Kansas data doesn’t reflect reality as COVID-19 rips through schools

By: and - September 7, 2021 11:32 am

Gov. Laura Kelly joins second gentleman Douglass Emhoff, U.S. education secretary Miguel Cardona and other local and state leaders for a tour of Topeka High’s vaccine clinic on Aug. 9. (Pool photo by Evert Nelson/The Capital-Journal)

TOPEKA — School districts across the state independently reported hundreds of infections of COVID-19 among students and staff in the first two weeks of school, while the state’s official ledger showed just two small outbreaks.

The Kansas Department of Health and Environment’s data on school infections is unreliable because of the difficulty in tracing sources of infections and communication between the agency and local health officials. In its most recent update, the agency’s official accounting attributed just 75 new cases to outbreaks at public schools.

The number of outbreaks is actually much higher, but nobody is attempting to tally statewide numbers. Gov. Laura Kelly last week announced a new workgroup would produce a weekly report with active outbreaks, but the governor’s office didn’t say when the first report would be released. It isn’t clear whether the report will rely on the same incomplete data.

County health departments determine the source of outbreaks, but the task is made difficult by the surge in COVID-19 cases attributed to the delta variant and restrictions imposed by the Legislature last year that allow infected residents to opt out of contact tracing. Because of widespread community transmission, it can be difficult to determine whether children who test positive at school were infected there or showed up with the virus.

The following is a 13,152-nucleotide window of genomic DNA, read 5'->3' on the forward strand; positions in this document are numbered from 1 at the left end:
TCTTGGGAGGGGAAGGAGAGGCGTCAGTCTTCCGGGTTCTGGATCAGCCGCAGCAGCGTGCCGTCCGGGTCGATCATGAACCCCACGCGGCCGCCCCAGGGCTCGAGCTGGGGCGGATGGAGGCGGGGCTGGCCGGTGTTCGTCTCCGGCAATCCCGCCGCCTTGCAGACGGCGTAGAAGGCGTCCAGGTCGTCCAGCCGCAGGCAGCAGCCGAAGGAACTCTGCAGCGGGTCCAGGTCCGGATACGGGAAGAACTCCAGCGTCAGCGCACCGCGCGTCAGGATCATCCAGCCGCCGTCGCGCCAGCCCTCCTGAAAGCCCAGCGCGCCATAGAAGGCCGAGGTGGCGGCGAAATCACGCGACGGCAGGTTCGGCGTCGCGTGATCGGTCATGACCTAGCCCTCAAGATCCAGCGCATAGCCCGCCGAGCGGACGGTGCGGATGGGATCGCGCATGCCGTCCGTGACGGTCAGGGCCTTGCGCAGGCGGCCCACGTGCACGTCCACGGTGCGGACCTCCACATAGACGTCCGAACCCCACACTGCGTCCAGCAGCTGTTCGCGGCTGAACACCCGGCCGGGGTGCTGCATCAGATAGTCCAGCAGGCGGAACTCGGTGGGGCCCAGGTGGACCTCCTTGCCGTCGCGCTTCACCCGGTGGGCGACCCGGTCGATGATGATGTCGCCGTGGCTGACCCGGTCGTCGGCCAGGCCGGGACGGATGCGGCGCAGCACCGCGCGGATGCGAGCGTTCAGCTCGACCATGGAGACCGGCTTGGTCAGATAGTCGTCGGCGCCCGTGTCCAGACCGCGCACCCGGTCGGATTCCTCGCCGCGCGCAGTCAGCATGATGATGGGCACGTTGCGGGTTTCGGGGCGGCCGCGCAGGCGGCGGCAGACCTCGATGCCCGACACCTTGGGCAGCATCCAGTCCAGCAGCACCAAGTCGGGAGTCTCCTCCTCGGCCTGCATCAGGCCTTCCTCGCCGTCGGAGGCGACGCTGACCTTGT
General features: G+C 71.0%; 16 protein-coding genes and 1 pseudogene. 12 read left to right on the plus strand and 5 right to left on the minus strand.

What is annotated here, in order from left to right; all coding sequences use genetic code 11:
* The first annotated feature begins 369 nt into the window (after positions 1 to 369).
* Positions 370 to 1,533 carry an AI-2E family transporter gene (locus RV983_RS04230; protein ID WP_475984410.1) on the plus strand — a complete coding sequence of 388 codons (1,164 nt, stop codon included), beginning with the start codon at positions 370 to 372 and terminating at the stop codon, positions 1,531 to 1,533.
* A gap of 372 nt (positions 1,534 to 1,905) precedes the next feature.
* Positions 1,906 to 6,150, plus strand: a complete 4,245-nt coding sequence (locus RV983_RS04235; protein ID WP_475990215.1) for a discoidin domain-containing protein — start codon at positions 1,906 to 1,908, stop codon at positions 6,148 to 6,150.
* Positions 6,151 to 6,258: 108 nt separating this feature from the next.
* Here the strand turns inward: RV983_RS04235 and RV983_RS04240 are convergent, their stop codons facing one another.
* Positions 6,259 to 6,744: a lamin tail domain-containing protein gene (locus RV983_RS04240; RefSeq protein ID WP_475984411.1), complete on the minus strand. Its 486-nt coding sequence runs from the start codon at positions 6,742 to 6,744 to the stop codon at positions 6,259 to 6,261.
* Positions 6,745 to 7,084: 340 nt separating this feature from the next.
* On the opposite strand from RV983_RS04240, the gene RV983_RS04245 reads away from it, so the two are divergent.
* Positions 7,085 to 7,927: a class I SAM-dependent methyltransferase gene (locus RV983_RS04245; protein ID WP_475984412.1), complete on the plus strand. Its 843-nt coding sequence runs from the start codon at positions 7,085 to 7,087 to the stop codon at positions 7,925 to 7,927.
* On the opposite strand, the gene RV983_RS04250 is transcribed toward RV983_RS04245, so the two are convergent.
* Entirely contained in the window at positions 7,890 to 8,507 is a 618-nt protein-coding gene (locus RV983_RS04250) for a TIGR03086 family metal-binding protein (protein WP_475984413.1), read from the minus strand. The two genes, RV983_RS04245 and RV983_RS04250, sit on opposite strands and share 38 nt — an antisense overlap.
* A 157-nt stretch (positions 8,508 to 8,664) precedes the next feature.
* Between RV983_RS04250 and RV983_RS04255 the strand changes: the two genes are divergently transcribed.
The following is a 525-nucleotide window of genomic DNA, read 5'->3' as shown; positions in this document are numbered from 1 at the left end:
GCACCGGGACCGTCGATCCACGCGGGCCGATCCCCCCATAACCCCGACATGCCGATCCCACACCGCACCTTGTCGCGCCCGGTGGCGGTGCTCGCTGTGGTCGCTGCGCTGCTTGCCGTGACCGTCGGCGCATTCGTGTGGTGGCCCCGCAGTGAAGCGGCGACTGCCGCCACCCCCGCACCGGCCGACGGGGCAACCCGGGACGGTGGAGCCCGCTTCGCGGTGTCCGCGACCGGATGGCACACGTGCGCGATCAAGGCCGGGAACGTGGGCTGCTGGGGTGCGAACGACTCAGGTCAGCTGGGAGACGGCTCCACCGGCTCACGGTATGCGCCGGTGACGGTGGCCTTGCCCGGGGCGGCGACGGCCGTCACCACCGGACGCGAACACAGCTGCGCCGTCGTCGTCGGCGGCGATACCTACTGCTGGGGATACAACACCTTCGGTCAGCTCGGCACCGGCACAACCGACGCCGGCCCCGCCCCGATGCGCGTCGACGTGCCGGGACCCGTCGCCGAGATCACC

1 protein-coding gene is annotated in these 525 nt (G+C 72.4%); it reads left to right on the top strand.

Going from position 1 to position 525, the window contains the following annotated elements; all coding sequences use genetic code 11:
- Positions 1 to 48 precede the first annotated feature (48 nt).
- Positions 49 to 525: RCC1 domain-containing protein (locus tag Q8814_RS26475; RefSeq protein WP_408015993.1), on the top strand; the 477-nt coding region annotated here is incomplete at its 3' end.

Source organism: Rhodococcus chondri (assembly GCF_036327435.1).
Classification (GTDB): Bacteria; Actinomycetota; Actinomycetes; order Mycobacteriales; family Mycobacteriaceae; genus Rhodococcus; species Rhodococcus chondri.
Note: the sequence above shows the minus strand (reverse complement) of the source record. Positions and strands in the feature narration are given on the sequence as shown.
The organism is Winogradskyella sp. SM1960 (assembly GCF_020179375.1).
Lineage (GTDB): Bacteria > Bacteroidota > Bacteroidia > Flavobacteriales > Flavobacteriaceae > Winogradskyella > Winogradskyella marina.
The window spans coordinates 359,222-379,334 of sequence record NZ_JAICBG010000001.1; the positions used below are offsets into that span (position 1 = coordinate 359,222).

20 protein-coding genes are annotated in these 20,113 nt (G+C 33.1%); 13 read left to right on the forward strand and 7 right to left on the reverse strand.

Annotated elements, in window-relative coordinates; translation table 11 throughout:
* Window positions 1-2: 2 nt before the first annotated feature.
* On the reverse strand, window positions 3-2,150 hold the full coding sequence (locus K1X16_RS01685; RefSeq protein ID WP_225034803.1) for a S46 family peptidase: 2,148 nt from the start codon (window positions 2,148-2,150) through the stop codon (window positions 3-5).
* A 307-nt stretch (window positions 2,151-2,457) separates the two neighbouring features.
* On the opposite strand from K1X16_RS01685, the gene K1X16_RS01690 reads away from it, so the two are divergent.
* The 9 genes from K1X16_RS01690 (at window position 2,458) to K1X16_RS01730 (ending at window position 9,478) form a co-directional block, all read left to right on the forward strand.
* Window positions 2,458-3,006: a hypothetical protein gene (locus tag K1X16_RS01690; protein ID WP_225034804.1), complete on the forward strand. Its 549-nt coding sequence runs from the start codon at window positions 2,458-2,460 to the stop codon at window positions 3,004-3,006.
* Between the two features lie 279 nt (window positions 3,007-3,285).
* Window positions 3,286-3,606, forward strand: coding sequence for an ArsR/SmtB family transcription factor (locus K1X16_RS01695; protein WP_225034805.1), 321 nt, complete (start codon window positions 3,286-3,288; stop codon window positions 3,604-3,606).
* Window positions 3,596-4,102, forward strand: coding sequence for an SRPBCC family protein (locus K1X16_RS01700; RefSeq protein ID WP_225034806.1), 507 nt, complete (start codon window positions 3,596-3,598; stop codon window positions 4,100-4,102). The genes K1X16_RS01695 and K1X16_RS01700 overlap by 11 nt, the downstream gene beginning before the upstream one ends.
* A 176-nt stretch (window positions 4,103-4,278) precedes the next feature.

Craig Barnes, division manager for community health outreach and planning at the Shawnee County Health Department, said keeping track of cases at schools is complicated. The department is able to investigate just 20% of the cases countywide.

“The large number of cases coming in both via schools and the community has made investigations and contact tracing rather difficult,” Barnes said. “There are schools that have multiple cases. However, without an epidemiological link between the cases at the physical school, we would not list this as an outbreak or cluster.”

Barnes provided a hypothetical example: “Let’s say a school basketball team had a sleepover, and from that sleepover five-plus kids were infected. These would be COVID-positive students with an epidemiological linkage. However, the exposure and linkage was outside the school setting, and as such, the cluster would be the sleepover, not the school.”

It is also possible, he said, that health officials won’t recognize the link between cases and a school until much later.

KDHE provides a list of outbreaks involving five or more people within the past 14 days, and updates the list on Wednesdays. The only schools to show up on the list in recent weeks are Mount Olive Lutheran School in Overland Park, with eight cases, and USD 405 Central Elementary School in Lyons, with six cases.

“We also see the numerous news reports of entire classrooms being quarantined and schools closing,” said Matt Lara, spokesman for KDHE. “When we see these, we reach out to local health departments to find out if there is an active outbreak that we have not been notified about. Again, KDHE relies on communication and cooperation between students, teachers, staff, parents, schools and the local health departments to identify these outbreaks.”

The Wellington school district closed schools from Aug. 27 until Tuesday after more than 40 students and staff members tested positive in the first eight days of school. The Sumner County Health Department recommended closing after tracing three separate outbreaks of infections to district schools.

The Valley Center school district said 45 students and staff had tested positive for COVID-19 as of Sept. 1, up from eight a week before, the Ark Valley News reported.